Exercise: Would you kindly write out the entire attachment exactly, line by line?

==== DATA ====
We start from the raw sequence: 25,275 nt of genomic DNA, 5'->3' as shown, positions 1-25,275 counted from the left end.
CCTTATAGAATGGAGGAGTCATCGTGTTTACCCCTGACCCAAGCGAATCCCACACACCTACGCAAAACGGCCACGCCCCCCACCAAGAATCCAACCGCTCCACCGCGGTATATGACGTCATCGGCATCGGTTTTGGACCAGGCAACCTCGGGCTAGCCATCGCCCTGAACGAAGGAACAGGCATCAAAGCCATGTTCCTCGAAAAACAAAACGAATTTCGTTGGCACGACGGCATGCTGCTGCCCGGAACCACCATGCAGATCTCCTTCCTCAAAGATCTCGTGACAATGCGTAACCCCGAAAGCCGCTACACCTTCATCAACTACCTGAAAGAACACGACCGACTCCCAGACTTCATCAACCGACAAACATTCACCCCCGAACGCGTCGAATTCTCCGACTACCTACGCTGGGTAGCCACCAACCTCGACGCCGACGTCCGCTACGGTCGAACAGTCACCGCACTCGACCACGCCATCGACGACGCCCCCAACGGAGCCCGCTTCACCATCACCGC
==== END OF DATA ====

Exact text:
We start from the raw sequence: 25,275 nt of genomic DNA, 5'->3' as shown, positions 1-25,275 counted from the left end.
CCTTATAGAATGGAGGAGTCATCGTGTTTACCCCTGACCCAAGCGAATCCCACACACCTACGCAAAACGGCCACGCCCCCCACCAAGAATCCAACCGCTCCACCGCGGTATATGACGTCATCGGCATCGGTTTTGGACCAGGCAACCTCGGGCTAGCCATCGCCCTGAACGAAGGAACAGGCATCAAAGCCATGTTCCTCGAAAAACAAAACGAATTTCGTTGGCACGACGGCATGCTGCTGCCCGGAACCACCATGCAGATCTCCTTCCTCAAAGATCTCGTGACAATGCGTAACCCCGAAAGCCGCTACACCTTCATCAACTACCTGAAAGAACACGACCGACTCCCAGACTTCATCAACCGACAAACATTCACCCCCGAACGCGTCGAATTCTCCGACTACCTACGCTGGGTAGCCACCAACCTCGACGCCGACGTCCGCTACGGTCGAACAGTCACCGCACTCGACCACGCCATCGACGACGCCCCCAACGGAGCCCGCTTCACCATCACCGC